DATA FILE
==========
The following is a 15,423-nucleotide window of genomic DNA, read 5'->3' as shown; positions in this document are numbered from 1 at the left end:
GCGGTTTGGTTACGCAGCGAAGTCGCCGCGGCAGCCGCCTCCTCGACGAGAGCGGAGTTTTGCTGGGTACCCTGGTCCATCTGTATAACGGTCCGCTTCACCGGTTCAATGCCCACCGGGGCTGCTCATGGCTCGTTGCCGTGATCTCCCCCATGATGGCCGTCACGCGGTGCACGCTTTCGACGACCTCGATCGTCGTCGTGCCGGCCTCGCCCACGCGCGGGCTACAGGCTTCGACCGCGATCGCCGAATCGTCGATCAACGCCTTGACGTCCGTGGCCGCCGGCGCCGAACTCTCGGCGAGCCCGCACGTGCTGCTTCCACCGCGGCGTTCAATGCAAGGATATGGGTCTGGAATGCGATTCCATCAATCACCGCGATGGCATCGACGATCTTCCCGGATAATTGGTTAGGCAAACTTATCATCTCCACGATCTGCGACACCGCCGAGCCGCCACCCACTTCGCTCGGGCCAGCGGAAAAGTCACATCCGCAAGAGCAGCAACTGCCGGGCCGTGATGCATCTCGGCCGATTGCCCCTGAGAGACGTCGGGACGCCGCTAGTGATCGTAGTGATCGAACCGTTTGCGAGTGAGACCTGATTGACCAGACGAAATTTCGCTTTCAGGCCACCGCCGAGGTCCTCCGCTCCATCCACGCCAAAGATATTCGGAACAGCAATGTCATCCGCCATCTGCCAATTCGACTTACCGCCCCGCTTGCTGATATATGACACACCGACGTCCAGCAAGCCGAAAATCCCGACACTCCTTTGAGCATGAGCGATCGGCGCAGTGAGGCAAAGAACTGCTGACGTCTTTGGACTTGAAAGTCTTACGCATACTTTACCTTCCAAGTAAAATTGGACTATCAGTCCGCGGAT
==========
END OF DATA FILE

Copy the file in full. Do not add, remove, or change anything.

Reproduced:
The following is a 15,423-nucleotide window of genomic DNA, read 5'->3' as shown; positions in this document are numbered from 1 at the left end:
GCGGTTTGGTTACGCAGCGAAGTCGCCGCGGCAGCCGCCTCCTCGACGAGAGCGGAGTTTTGCTGGGTACCCTGGTCCATCTGTATAACGGTCCGCTTCACCGGTTCAATGCCCACCGGGGCTGCTCATGGCTCGTTGCCGTGATCTCCCCCATGATGGCCGTCACGCGGTGCACGCTTTCGACGACCTCGATCGTCGTCGTGCCGGCCTCGCCCACGCGCGGGCTACAGGCTTCGACCGCGATCGCCGAATCGTCGATCAACGCCTTGACGTCCGTGGCCGCCGGCGCCGAACTCTCGGCGAGCCCGCACGTGCTGCTTCCACCGCGGCGTTCAATGCAAGGATATGGGTCTGGAATGCGATTCCATCAATCACCGCGATGGCATCGACGATCTTCCCGGATAATTGGTTAGGCAAACTTATCATCTCCACGATCTGCGACACCGCCGAGCCGCCACCCACTTCGCTCGGGCCAGCGGAAAAGTCACATCCGCAAGAGCAGCAACTGCCGGGCCGTGATGCATCTCGGCCGATTGCCCCTGAGAGACGTCGGGACGCCGCTAGTGATCGTAGTGATCGAACCGTTTGCGAGTGAGACCTGATTGACCAGACGAAATTTCGCTTTCAGGCCACCGCCGAGGTCCTCCGCTCCATCCACGCCAAAGATATTCGGAACAGCAATGTCATCCGCCATCTGCCAATTCGACTTACCGCCCCGCTTGCTGATATATGACACACCGACGTCCAGCAAGCCGAAAATCCCGACACTCCTTTGAGCATGAGCGATCGGCGCAGTGAGGCAAAGAACTGCTGACGTCTTTGGACTTGAAAGTCTTACGCATACTTTACCTTCCAAGTAAAATTGGACTATCAGTCCGCGGAT